How to build a loyal brand audience
Just a few months ago Blue Bell announced its first ever recall of ice cream. They found Listeria in one of the products, leading to a handful of people hospitalized, and ultimately to the death of three people.
If you are familiar with my blog, then you know that I am by no means a journalist or reporter! So why would a post about the recent Blue Bell news make its way to my platform? Instead of talking about the news, it is worth breaking down how this company recovered from such a tragic crisis, and ended up with more brand loyalty than ever before.
As a native Texan, Blue Bell has worked its way into several conversations recently, since it has Texas-sized pride due to its local headquarters. It is an iconic Texas brand, known for its homegrown image, and of course its delicious treats. Let’s dive into how Blue Bell has gained such loyal brand ambassadors, as well as a few notes on how you can do the same in your business.
Build Trust Through Quality Products
Before we jump into how to recover from a rough patch, you first have to uphold a strong + lasting brand. Blue Bell has been around for over a century, and slowly grew its business to the size it is today. They have stayed in the ice cream business, and only expanded within that market of other frozen treats. They are loyal to their brand, and don’t expand beyond what fits. Their image is trusted by their fans, especially Texans.
Blue Bell is one of the top three ice cream producers in the nation, up there with Ben & Jerry’s and Haagen Daz — despite the fact that it is only sold regionally. There is some serious brand loyalty happening here, and that only develops from the roots of a quality + lasting product.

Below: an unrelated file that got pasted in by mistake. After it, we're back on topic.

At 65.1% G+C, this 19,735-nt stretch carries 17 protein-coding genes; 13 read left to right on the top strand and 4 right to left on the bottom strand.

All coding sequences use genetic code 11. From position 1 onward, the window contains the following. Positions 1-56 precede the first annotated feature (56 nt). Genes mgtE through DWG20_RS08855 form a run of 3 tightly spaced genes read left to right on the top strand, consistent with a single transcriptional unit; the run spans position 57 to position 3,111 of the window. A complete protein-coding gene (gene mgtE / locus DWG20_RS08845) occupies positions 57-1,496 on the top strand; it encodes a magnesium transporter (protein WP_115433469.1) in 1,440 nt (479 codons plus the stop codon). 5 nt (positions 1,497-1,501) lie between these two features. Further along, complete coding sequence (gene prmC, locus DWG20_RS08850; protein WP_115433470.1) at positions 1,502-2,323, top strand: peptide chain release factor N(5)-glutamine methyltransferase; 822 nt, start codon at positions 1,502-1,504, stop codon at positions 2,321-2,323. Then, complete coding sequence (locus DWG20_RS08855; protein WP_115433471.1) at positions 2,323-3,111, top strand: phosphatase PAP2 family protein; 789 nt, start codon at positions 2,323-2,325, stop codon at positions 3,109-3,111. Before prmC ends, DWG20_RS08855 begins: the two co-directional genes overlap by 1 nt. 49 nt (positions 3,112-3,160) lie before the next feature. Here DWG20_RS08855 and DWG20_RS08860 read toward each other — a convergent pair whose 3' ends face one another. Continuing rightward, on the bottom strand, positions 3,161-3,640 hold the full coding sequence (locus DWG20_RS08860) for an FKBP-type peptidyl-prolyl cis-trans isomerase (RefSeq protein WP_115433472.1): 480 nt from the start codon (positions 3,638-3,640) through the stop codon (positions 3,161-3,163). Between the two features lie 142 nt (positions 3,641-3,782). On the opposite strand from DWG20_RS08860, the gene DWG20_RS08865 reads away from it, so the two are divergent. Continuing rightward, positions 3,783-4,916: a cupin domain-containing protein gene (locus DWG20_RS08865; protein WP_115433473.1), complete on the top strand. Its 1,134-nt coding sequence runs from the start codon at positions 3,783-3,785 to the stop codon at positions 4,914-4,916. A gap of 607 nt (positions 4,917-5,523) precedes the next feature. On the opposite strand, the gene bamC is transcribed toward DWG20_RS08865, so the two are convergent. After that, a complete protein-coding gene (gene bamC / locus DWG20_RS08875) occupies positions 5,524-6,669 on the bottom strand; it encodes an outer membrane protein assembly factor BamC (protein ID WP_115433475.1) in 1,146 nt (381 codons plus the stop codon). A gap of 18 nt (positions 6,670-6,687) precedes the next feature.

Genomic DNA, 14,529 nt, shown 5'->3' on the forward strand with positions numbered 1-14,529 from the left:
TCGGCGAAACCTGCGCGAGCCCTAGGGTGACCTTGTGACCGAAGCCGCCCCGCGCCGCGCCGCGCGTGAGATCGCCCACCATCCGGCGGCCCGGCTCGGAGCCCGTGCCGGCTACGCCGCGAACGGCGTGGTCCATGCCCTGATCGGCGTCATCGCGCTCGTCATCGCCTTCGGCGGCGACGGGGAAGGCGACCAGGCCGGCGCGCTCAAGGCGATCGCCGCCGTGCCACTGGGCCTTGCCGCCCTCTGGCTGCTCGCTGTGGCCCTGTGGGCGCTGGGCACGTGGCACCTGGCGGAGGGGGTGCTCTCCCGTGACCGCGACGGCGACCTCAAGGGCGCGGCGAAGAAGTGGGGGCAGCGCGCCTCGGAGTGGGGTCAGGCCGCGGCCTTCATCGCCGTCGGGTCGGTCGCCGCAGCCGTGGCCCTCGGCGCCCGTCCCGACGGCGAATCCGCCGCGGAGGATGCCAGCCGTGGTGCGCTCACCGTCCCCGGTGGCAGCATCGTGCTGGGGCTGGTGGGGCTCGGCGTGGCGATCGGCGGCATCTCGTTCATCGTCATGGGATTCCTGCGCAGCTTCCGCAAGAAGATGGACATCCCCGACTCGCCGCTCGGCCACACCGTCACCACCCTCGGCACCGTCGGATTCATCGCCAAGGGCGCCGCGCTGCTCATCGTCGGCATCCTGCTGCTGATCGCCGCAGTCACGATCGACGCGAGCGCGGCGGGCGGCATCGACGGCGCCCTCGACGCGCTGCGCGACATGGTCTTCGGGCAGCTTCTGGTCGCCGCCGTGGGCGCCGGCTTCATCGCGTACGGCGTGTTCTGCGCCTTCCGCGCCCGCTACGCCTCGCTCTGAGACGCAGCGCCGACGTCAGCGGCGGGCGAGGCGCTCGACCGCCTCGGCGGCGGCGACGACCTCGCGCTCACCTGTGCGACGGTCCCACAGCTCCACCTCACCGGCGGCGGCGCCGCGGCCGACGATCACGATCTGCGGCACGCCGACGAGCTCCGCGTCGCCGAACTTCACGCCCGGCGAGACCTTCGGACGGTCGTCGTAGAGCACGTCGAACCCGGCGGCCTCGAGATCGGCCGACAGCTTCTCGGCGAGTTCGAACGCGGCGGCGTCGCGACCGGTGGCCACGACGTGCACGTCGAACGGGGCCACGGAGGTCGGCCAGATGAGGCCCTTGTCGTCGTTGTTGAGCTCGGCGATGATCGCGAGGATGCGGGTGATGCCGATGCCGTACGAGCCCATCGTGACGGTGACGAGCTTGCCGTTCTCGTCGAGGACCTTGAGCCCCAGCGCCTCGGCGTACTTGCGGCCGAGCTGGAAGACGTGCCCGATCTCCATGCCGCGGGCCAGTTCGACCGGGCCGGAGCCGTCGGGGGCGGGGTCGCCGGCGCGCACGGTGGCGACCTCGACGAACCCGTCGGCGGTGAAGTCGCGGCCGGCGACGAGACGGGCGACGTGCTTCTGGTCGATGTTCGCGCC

Take Action: How can you create a product that will last through the inevitable trials + changing market? Avoid thinking of immediate income opportunities, but instead think of long-term brand loyalty in a quality product.
Uphold Strong Ethics
This probably goes without saying, but integrity in your work and strong ethics are a must for any brand. Yes, sometimes having integrity will literally cost you money (it has for me), but ultimately it is the right response for your brand + customers. I won’t labor on this too much, because I know you are on the same page with me here!
Blue Bell opted to shut down all operations for 4 months. The bacteria was only in one limited sold product, however they decided to shut down everything… in the summer months no less. This screams to their customers that they take this seriously, and are willing to take a major hit financially in order to do what is right. Blue Bell put people over profits. Ultimately, your audience will respect your brand, and increase their pride. Because of their loyalty to the Blue Bell product, fans have a higher degree of forgiveness, where weaker brands most likely wouldn’t survive this PR nightmare. Some of the right decisions you make go unnoticed, so I want to encourage you to still have integrity in your business despite who is or isn’t watching. People will eventually learn to trust your brand, if you make the right choices/responses over time.